A recent article by Michael Porter and Mark Kramer, Creating Shared Value (Harvard Business Review, January-February 2011) makes the point that a focus on “shared value” can help give birth to a new capitalism and move business beyond its short-term profit focus. Shared Value, as defined by Professor Porter is not giving money away, but rather is a focus on goals that will both increase profits and improve the business and social environment in which a firm operates.
The practice of information security can contribute to creating shared value. That is, if a business is able to move away from the regulatory response approach that most firms use now. Many businesses operate with a strategy of doing as little as possible to protect information unless regulators or compliance dictates otherwise. As Porter discusses this response to regulation is not just the fault of business. If government prescribes detailed regulations then business sees that as a cost to be avoided. Porter’s suggestion regarding regulation is guidelines created by the government, around which companies then create performance standards. Government would be responsible for “efficient and timely” reporting of results which could then be audited.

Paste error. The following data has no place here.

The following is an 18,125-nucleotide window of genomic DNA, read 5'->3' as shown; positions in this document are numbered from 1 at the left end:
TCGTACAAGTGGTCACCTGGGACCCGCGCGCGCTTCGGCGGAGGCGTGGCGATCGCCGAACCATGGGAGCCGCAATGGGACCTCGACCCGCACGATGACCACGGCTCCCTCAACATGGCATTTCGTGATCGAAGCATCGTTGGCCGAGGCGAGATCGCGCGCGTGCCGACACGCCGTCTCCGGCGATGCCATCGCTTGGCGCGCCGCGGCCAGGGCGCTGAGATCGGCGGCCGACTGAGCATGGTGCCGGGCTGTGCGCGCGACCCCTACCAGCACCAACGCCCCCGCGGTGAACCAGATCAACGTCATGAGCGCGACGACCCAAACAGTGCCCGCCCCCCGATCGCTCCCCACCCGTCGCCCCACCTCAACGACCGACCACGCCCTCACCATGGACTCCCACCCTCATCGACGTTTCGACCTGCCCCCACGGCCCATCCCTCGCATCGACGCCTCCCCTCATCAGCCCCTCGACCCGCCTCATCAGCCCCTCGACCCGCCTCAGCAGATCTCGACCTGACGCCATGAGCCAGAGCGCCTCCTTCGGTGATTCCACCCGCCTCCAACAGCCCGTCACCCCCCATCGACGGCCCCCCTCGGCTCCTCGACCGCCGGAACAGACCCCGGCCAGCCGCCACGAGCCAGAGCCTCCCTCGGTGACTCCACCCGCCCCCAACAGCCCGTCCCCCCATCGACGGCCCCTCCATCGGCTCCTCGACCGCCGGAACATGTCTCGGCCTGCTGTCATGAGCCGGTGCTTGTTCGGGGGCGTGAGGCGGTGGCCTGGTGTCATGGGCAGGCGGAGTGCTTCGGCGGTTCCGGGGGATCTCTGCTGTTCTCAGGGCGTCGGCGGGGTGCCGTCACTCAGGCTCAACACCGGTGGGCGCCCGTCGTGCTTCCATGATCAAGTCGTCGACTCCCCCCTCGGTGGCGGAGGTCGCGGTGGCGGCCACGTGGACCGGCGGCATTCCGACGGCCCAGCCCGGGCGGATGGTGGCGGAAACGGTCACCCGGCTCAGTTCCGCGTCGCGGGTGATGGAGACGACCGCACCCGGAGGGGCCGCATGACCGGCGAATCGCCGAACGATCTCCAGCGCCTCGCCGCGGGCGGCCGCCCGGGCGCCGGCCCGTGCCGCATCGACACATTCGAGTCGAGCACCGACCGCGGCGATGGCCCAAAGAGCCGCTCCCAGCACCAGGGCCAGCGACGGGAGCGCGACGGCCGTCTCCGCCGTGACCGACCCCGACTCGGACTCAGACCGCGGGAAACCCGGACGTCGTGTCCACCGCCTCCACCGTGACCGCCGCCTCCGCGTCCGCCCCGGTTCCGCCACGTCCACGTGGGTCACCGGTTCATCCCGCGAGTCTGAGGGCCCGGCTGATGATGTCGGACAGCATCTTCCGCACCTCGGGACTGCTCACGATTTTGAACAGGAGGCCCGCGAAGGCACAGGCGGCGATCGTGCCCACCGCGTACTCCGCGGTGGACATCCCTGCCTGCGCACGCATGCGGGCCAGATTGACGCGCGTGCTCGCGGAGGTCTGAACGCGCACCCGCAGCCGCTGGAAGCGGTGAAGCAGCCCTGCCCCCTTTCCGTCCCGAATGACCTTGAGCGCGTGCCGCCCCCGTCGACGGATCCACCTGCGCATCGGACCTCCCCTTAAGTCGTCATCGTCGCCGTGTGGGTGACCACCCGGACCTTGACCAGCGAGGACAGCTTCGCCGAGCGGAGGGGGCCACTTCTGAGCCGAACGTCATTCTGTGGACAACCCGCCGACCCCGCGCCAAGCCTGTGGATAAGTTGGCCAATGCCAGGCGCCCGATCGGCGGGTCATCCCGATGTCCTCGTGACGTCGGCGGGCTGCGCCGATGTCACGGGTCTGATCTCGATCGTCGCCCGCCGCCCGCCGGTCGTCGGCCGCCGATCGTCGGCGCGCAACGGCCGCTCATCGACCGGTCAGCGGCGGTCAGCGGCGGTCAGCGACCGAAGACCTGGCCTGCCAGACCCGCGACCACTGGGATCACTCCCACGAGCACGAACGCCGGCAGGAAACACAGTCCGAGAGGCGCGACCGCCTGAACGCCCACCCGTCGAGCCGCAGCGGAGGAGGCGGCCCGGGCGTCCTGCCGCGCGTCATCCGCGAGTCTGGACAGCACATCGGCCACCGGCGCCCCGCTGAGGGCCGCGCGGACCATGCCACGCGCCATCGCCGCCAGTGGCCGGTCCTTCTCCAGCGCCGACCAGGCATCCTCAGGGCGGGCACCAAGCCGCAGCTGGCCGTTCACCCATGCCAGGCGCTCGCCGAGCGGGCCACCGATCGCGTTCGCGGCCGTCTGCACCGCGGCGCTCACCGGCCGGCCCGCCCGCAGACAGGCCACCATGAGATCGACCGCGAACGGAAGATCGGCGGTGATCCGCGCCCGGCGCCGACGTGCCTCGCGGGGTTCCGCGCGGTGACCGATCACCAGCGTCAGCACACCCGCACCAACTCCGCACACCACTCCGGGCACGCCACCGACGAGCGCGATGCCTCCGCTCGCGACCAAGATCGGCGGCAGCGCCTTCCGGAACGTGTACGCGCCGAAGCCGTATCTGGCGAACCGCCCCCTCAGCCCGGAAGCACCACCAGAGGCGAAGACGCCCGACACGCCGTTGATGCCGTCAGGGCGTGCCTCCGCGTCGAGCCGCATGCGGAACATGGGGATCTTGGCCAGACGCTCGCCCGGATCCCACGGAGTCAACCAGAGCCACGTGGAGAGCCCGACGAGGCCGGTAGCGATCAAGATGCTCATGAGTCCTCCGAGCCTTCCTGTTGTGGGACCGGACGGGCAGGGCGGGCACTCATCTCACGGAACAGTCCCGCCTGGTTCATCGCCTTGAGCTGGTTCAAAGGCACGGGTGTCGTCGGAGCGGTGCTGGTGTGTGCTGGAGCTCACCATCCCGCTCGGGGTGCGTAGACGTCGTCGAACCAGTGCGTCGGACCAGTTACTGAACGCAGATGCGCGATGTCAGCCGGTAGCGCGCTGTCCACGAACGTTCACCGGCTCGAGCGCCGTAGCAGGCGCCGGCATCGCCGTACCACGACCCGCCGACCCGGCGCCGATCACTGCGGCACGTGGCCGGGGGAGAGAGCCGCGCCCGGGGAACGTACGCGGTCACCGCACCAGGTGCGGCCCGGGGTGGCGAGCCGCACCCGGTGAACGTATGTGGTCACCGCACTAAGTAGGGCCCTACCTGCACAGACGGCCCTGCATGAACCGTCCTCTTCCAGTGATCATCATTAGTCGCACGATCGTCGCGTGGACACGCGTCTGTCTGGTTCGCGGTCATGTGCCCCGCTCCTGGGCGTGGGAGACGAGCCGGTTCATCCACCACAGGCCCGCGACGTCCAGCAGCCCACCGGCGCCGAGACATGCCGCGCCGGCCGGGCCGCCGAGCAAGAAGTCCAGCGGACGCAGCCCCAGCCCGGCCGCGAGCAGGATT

To me this is a good approach which could help ensure that better information security will become a shared value benefit. Keeping consumer information safe is clearly a social benefit, as one example. What we have now is the opposite. For health related information we have detailed standards on how to secure the information, but almost no reporting and monitoring of results. The result is a reported 1M+ medical records breached in any given six month period. What happened to the Hippocratic Oath?
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